So now comes Cablevision as the latest outfit trying to save a major metropolitan newspaper from the furnace of Internet competition.
Hope Tom Rutledge has his fireproof skivvies on.
The handwriting is on the advertising checks: a 24-by-7 interactive text medium is drumming the once-a-day, one-way text medium. Classified ads are fleeing. Real-estate ads shrinking. Department stores disappearing.
Heck, Sam Zell, a real-estate tycoon himself, thought he could turn around his hometown newspaper operation, the Tribune Co. But there, first-quarter classified revenues were off a punishing 27%.
To help save his investment in the Chicago Tribune, he is tossing off Newsday, the Long Island, N.Y., tabloid. He picks up $650 million for the save-the-Tribune kitty. He paid $8.2 billion for its full complement of papers, which also included the Los Angeles Times, Baltimore Sun and Hartford Courant.
Now comes the interesting part. Is there really some sort of kinship between cable systems and newspaper operations that will make something grow out of this mating?
The Dolan family — through Rutledge — can probably figure some way to bundle Newsday subscriptions with Cablevision subscriptions. If that picks up 50,000 (or 100,000) subscribers for Newsday, that would be a big deal. The nation’s 10th-largest newspaper has weekday circulation right now of about 387,000.
Cablevision already sells classified ads on TV, through its Optimum Homes and Optimum Autos interactive services. And they’re underdeveloped. With the Newsday buy, it gets a print extension every day, plus weekly shoppers with 2.6 million in circulation.
Conversely, the Newsday sales staff can add Cablevision channels to their sales quivers. That could be a boon for the cable company.
Regardless, this will be a fascinating petri dish. When this deal consummates, Cablevision will be the primary supplier of television programming, telephone service, Internet access and daily print news on Long Island. Oh, and local TV news, through its News 12 Long Island channel.
Cablevision generates $257.3 million of operating income and $485.9 million of cash on revenue of $1.3 billion in a quarter. Tribune Co. lost $30 million from operations on revenue of $1.1 billion in its most recent quarter. Its print revenues dropped 11% to $823 million.
Cablevision can infuse Newsday with cash. But don’t think the Dolans are about propping up a money-losing newspaper just because they like owning the hometown newspaper.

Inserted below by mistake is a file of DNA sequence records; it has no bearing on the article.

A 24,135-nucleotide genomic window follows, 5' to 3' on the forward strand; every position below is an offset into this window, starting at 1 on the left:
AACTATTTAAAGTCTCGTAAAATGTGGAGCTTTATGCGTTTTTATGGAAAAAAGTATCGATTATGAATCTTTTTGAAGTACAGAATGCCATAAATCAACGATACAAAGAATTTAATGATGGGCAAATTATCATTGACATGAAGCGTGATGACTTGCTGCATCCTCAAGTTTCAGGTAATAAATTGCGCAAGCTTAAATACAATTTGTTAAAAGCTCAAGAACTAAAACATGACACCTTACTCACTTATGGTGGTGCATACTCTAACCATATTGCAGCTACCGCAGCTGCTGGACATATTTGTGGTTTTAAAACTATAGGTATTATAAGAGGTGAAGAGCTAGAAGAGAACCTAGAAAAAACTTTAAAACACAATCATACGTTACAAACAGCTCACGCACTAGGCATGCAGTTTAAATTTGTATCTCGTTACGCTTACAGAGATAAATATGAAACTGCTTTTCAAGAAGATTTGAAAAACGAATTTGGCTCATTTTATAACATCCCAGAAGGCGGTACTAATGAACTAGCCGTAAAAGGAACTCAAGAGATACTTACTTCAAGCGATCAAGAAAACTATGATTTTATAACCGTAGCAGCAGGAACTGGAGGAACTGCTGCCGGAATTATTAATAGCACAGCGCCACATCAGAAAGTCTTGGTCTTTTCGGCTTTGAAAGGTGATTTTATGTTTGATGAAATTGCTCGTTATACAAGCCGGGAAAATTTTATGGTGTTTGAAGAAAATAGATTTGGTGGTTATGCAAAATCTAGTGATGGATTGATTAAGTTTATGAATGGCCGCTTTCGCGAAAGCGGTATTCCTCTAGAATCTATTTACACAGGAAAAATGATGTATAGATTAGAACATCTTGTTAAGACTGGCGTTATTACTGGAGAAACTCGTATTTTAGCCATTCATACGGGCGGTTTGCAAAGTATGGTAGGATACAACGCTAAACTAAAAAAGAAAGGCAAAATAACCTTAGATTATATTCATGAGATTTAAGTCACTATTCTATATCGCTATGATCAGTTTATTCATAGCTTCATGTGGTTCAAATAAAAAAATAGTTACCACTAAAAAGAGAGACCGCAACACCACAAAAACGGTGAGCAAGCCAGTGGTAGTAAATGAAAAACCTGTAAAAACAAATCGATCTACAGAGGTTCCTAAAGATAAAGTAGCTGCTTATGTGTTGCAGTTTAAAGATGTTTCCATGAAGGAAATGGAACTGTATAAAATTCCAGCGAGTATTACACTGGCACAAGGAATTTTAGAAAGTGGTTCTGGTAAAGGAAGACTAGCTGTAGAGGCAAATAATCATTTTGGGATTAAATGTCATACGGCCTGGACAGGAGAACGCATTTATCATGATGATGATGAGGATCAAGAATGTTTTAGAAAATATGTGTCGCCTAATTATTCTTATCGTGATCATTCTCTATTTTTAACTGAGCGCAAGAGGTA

This is about cross-promotion. You can get a taste of where this is more or less headed if you look at The Wall Street Journal, since it was taken over by Rupert Murdoch and News Corp. Ten days ago, there was a blurb between two house opinions on the editorial page. It asked readers to turn their attention to the Fox News Channel to see a Journal Editorial Report on the presidential campaign, featuring Newt Gingrich. A home-delivered copy came wrapped in plastic bags that promoted another News Corp. product, the New York Post.
You can see it now. The quad play at Cablevision becomes TV, phone, Internet and printed news. The quint play becomes all of that and free wireless phone and Internet service, throughout the Cablevision service territory. Heck, maybe New York Rangers and New York Knicks tickets become part of the package. Those sports teams are also Cablevision assets.
But it’s a tightrope act. If Newsday sees a 27% drop in classified revenue, don’t expect Cablevision to make it up overnight with more Optimum Auto or Real Estate ads. And don’t expect this deal is going to keep people off Craigslist.
If Tom Rutledge and his troops can figure out how to deploy a unified sales force able to sell everything from dynamically inserted video-on-demand ads to quarter-page black and white display ads and manage the cost of serious journalism, Cablevision may be on to something. Don’t bet against Rutledge; he’s as sharp an operator as there is in cable.
Of course, if there were obvious benefits from cross-ownership of cable systems and newspapers, you would think Comcast’s Roberts family would have made a play for The Philadelphia Inquirer two years ago. Didn’t happen.
Here’s to the Dolans and Tom Rutledge. Prove the skeptics wrong. Show how paper and electrons can work together, instead of against each other.